The Fabulous Wailers were the Zeligs of the Northwest Rock 'n' Roll scene. They were still Tacoma high school kids when they formed in 1959, the same year as another Tacoma band, The Ventures. The Wailers hit it big first, playing their top 40 instrumental "Tall Cool One" on American Bandstand. Then in 1960, with vocalist Rockin' Robin Roberts, they recorded an obscure R&B tune called "Louie Louie" which became a regional smash. Alas, it was the Portland-based Kingsmen who scored a nationwide hit with their sloppy copy-cat version based on The Wailers arrangement. With "Out of Our Tree", available on the Nuggets: Original Artyfacts From the First Psychedelic Era compilation , The Wailers introduced the punk rock sound to the Northwest, inspiring The Sonics, and Paul Revere and the Raiders. Among the band's early fans: Jimi Hendrix, who offered to lend the Wailers an amp if they'd let him on stage to play with the band. ( It never happened).
When Beatlemania swept through the country, The Wailers brought their secret weapon to the fore: keyboardist Kent Morrill's voice. Listen to "I Want To Walk With You" from the 1966 album Outburst! and you'll hear a voice every bit as good as those of the lead singers of The Byrds and The Turtles. It should come as no surprise that when The Wailers finally broke up, Kent found success as a Roy Orbison tribute artist.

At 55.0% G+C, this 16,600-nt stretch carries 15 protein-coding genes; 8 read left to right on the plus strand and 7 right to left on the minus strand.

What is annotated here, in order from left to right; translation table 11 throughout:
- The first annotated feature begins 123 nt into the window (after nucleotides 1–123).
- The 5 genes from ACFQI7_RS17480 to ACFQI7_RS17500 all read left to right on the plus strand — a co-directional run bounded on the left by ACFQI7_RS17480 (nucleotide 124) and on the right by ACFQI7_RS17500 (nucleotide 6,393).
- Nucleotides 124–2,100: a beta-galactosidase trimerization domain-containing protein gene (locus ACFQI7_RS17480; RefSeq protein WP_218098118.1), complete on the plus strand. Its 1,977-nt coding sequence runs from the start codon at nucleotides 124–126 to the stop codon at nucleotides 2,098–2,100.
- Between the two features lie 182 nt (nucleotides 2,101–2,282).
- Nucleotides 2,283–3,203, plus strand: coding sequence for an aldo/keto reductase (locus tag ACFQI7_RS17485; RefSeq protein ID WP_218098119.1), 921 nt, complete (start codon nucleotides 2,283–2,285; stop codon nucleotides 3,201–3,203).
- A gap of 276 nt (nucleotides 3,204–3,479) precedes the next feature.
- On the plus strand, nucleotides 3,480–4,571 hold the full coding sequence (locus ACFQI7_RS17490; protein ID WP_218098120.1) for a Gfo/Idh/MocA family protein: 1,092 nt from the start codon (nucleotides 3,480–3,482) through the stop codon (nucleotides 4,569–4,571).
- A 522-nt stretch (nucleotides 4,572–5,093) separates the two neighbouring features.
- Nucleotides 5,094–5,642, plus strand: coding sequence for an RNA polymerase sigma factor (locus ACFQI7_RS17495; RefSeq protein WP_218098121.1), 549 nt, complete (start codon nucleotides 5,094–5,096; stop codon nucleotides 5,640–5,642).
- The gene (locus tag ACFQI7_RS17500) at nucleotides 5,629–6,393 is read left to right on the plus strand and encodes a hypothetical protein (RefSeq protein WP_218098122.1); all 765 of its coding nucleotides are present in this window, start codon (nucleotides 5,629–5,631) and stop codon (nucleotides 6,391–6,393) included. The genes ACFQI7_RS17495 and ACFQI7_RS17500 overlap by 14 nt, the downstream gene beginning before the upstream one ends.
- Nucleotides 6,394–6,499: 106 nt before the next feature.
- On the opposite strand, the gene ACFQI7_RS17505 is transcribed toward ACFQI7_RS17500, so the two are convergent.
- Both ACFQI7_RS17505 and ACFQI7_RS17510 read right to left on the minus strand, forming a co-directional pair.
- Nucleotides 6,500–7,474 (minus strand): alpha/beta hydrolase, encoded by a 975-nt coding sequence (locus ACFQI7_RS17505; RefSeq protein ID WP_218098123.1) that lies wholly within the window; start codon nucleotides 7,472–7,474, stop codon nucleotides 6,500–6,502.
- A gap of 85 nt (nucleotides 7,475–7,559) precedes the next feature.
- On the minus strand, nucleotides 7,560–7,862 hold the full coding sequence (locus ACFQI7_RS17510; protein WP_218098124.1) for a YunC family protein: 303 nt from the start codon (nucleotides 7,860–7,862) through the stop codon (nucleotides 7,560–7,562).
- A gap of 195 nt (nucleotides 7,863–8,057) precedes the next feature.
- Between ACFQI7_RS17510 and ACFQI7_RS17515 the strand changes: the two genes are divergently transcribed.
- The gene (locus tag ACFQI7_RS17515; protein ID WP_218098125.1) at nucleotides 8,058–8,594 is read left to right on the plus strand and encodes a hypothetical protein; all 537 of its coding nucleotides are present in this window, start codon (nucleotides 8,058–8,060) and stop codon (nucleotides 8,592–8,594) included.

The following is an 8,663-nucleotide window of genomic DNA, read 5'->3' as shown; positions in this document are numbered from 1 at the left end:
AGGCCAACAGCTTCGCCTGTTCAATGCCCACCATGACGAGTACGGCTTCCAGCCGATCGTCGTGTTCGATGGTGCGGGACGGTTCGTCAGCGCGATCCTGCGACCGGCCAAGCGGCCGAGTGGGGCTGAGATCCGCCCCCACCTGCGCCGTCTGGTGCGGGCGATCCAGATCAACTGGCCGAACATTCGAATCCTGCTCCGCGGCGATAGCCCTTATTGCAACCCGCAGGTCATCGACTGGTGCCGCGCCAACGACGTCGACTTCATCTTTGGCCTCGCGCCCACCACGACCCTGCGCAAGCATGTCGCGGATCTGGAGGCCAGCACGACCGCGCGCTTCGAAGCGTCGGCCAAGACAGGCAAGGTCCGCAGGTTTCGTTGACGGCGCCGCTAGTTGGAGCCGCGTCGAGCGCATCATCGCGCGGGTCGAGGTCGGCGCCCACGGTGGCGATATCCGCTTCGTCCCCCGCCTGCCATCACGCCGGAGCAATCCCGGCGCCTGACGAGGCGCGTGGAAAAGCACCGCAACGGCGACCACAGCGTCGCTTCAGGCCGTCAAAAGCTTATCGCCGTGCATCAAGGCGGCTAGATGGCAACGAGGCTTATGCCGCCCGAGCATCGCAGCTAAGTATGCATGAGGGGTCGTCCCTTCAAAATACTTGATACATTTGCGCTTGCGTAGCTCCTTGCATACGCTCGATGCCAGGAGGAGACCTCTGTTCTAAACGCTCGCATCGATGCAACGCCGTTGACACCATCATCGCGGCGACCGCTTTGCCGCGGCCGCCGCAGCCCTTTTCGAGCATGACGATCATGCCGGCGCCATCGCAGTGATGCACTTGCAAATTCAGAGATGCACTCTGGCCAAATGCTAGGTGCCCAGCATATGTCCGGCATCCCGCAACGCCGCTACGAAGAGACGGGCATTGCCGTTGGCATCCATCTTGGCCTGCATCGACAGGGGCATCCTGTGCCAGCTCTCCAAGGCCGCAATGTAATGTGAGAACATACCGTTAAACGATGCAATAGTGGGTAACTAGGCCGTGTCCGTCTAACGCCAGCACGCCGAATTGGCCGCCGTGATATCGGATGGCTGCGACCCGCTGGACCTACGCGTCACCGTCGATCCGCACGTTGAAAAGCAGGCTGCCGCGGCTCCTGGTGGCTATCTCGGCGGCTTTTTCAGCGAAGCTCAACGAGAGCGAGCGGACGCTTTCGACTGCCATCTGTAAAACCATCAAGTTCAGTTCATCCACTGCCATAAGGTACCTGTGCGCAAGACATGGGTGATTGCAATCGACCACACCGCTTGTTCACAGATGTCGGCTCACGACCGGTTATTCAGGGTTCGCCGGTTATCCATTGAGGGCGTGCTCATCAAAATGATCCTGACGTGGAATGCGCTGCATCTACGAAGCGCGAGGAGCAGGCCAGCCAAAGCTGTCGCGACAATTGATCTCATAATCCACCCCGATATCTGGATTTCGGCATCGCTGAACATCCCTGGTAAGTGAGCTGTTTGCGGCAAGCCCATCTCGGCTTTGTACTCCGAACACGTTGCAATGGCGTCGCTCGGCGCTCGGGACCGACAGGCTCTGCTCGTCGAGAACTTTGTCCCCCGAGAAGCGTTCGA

He was reminding his wife of an upcoming tribute show the April week he passed away at the age of 70, after years of battling cancer.
The legendary Seattle DJ Pat O'Day said "Fame of all kind is 75 percent talent and 25 percent luck. Kent had all the talent, all of the skills, all of the emotion, all of the writing ability to be a big star. The fact that he didn't become one was just a case of luck...We don't have to cry for his disappointments because he knew how good he was and that's what counts."
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